‘Residents hauled ashes to fill potholes,’ writes Susan Goldenberg
What is now North York has been around a very long time.
In the early 1920s proof was found that animal life in North York dated back thousands of years when a farmer digging in a pit on his land discovered a six-foot tusk that an archaeologist estimated was between 10,000 and 25,000 years old.
North York has a strong First Nations legacy. Between 1400 and 1650 the Hurons set up encampments along the banks of Black Creek, a Humber River tributary, where Pioneer Village now stands at Jane and Steeles. A narrow footpath through the woods on the eastern side of the Humber, known as the Toronto Carrying Place, saved the Hurons and early fur traders from a much longer voyage over the Great Lakes as they travelled to the upper lakes of Huron and Superior.
As settlers moved into North York, lots, each 200 acres, were laid out in a grid pattern with Yonge Street the dividing line between east and west.
Until 1922 the area now known as North York was the northern part of York Township, with the city of Toronto the southern part. Mostly farmland, North York stretched from Steeles in the north, the Humber River on the west, Victoria Park on the east and a jagged southern line mainly running along Eglinton Avenue in the east, and then up Yonge Street to Lawrence in the west.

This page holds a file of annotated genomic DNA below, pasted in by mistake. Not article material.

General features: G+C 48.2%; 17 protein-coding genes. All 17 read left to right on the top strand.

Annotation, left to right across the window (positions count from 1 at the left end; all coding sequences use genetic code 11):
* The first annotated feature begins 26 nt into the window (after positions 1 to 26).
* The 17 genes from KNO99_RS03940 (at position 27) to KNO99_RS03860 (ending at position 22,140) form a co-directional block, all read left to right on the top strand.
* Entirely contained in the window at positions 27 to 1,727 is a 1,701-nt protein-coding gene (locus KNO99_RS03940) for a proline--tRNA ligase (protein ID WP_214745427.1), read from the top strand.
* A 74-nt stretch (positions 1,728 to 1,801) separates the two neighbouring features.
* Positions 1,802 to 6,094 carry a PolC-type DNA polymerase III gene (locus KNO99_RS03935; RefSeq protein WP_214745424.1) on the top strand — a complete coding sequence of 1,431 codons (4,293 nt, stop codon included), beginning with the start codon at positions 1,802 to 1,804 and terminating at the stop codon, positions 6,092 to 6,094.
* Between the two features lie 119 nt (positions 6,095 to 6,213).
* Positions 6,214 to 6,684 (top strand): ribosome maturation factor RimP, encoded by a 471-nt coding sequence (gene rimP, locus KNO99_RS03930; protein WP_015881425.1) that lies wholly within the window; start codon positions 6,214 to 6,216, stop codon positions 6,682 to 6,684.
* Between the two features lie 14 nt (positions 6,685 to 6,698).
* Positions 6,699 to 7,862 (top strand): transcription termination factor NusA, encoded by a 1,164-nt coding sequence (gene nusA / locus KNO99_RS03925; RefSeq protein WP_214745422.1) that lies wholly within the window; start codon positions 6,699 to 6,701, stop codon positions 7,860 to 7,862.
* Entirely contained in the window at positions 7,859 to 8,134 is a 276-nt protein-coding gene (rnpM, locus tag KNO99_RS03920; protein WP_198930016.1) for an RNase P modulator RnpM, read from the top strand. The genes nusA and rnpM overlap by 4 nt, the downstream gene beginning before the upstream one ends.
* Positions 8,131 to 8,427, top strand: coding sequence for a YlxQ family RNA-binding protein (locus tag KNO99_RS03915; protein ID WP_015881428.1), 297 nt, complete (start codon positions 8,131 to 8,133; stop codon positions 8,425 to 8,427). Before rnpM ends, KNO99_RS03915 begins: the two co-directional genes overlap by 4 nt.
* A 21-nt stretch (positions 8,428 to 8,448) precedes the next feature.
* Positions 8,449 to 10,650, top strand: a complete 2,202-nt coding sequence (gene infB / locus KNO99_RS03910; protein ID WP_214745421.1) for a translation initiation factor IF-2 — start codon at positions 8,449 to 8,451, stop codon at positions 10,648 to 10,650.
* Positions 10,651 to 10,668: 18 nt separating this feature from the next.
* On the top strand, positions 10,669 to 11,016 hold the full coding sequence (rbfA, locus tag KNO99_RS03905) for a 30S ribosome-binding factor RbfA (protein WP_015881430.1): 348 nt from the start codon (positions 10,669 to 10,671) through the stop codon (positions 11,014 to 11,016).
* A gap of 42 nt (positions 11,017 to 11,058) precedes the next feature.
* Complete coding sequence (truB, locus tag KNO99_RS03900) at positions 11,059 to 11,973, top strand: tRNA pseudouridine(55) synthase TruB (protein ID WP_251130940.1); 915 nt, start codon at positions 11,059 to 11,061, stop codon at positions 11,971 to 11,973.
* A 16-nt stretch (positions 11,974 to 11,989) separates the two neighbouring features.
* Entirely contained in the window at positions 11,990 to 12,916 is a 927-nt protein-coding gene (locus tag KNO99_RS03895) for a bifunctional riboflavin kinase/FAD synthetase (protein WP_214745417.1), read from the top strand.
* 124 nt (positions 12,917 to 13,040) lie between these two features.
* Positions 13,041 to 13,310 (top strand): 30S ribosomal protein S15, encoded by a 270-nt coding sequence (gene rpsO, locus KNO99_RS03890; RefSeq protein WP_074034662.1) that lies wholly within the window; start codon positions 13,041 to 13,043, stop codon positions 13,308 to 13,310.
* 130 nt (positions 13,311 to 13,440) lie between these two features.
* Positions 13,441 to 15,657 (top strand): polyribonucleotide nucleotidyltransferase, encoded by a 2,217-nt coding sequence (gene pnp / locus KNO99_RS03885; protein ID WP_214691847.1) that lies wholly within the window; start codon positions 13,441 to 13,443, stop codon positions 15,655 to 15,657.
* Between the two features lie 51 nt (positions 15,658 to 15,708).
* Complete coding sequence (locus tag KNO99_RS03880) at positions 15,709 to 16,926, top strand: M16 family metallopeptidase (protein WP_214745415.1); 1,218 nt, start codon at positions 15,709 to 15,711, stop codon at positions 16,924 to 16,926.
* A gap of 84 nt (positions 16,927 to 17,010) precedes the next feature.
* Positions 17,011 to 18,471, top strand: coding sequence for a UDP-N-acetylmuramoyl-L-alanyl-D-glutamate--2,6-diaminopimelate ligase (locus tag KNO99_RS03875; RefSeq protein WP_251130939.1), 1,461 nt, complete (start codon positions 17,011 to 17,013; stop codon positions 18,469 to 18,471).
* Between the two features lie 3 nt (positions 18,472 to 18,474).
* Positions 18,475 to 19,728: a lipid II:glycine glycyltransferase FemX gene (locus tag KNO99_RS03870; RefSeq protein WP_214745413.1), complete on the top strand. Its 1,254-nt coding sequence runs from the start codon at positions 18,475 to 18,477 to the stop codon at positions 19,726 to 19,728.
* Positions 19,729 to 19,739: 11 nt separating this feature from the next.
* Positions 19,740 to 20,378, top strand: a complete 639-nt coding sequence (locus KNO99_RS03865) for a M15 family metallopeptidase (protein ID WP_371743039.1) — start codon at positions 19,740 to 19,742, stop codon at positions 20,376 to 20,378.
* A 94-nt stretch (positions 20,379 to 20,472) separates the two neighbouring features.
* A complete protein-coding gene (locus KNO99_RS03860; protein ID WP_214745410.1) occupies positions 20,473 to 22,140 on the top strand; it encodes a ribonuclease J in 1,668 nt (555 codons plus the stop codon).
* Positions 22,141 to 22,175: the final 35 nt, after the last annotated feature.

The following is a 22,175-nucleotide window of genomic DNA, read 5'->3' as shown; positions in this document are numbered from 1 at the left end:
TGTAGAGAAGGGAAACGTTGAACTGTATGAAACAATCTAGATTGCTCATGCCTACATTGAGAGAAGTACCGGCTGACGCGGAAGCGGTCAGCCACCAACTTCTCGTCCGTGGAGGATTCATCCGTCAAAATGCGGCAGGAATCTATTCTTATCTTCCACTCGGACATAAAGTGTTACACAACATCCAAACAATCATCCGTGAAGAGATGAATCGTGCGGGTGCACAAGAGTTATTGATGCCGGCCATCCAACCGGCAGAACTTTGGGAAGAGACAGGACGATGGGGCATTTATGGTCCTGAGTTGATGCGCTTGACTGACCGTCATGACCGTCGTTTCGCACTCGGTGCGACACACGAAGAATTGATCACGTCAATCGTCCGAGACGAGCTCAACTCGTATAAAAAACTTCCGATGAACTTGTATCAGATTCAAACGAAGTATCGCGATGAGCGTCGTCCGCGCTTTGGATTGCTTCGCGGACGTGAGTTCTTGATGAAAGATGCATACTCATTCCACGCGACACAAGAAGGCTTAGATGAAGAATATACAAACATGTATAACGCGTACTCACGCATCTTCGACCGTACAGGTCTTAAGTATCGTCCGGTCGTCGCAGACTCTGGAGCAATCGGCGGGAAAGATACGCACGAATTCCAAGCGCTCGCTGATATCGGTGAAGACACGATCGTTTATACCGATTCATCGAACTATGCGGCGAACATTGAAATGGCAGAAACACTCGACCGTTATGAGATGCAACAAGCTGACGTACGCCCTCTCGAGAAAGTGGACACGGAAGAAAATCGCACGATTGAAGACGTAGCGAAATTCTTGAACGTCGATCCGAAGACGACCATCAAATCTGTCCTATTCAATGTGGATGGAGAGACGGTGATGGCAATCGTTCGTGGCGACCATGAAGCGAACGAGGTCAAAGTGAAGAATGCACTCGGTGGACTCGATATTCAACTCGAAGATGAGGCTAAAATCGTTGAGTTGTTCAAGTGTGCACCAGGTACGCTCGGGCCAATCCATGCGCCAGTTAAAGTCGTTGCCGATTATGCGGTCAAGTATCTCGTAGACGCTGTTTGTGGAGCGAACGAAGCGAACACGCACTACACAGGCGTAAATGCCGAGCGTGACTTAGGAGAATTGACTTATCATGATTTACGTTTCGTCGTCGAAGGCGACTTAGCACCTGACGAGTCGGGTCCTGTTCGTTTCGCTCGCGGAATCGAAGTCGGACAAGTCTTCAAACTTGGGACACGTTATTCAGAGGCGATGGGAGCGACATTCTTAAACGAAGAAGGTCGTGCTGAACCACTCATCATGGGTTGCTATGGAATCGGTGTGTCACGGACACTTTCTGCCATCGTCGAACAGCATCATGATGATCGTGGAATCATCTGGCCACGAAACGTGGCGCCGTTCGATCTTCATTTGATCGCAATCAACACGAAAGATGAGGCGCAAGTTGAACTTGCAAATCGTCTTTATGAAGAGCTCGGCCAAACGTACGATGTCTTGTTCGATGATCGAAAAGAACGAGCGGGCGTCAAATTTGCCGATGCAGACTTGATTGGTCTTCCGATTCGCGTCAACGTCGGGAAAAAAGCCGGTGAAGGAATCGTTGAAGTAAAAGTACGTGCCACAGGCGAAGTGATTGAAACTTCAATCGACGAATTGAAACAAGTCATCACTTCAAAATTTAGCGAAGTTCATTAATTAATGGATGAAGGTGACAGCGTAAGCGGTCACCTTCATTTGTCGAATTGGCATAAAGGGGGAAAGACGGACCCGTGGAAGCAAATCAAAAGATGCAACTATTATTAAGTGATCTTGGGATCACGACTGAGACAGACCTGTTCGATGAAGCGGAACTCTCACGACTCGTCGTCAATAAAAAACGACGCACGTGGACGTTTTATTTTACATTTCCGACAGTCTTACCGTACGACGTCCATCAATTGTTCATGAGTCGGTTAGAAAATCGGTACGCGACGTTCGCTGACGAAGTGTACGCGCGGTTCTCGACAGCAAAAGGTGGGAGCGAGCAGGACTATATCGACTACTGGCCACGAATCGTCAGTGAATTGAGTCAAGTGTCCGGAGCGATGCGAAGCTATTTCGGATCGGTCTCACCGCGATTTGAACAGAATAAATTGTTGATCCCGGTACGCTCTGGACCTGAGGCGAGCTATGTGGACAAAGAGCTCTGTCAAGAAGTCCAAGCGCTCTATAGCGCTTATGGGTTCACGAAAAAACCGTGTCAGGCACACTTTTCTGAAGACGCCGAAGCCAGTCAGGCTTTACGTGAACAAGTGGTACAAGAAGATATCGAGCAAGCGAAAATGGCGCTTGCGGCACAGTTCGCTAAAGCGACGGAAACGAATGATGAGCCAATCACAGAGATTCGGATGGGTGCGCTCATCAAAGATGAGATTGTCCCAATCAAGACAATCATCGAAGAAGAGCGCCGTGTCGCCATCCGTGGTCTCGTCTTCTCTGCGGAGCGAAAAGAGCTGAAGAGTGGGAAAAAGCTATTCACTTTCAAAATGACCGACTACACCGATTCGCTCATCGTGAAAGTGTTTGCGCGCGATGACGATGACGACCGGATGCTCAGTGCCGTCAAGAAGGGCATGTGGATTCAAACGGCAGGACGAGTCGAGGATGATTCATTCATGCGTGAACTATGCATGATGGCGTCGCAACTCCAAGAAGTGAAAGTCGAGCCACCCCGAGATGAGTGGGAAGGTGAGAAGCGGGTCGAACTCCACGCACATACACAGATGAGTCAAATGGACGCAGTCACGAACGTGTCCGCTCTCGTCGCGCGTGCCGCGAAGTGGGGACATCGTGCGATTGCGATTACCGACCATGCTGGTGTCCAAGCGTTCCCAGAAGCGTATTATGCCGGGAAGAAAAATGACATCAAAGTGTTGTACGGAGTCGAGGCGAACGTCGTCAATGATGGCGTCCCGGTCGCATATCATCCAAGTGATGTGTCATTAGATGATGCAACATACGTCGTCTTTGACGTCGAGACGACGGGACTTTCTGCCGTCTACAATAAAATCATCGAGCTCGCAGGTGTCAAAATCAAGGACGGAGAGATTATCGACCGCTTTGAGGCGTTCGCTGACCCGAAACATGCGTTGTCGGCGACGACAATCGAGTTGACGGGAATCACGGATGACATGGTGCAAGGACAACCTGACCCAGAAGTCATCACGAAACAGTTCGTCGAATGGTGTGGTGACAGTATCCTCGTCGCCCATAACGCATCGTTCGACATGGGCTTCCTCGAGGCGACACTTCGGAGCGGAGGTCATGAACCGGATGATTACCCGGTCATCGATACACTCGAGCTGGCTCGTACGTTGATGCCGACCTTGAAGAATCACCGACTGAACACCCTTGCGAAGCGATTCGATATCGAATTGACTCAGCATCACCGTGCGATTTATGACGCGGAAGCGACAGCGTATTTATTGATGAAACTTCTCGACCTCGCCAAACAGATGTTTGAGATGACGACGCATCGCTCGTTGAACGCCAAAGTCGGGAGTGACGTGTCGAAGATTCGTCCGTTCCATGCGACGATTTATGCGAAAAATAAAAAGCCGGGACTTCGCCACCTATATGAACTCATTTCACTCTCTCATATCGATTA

The farmers resented paying one-fifth of the taxes with little representation in the government and few services. Their one representative was defeated in 1920.
There was no garbage collection, no snow clearance, just thirteen street lamps and only dirt roads. Residents hauled ashes from their fireplaces to fill potholes.
The farmers organized a plebiscite for independence. Roy Risebrough, later North York’s first police chief, was put in charge as he had a car and could access the spread-out population of 6,000.
On July 17, 1922 by a margin of 393, separation was approved. A five-man council was chosen August 13. Their office was so tiny that the door had to be closed to make room for them.
Plans immediately were made for larger premises. Costing $35,000 ($500,000 today), the two-story building at Yonge and Empress in central North York opened in December 1923 with the council chamber on the second floor, featuring North York’s seal of incorporation.
The words ‘Progress With Economy’ surrounded an ornamental shield on which were emblazoned the Canadian beaver, a wheat sheaf, scales of justice, and maple leaves around the sides to symbolize a community of industrious people living in prosperity with fertile land, and dispensing justice and square dealing.
There were also municipal offices and a community hall.
Later repurposed as a courthouse, the building was partially demolished in 1989, with some of the faҫade retained.
Future mayors James Service and Mel Lastman proposed a civic centre in this vicinity as a brand new idea but actually it dates back to 1922.
Written by Susan Goldenberg.
Originally published on July 13, 2018, on toronto.com.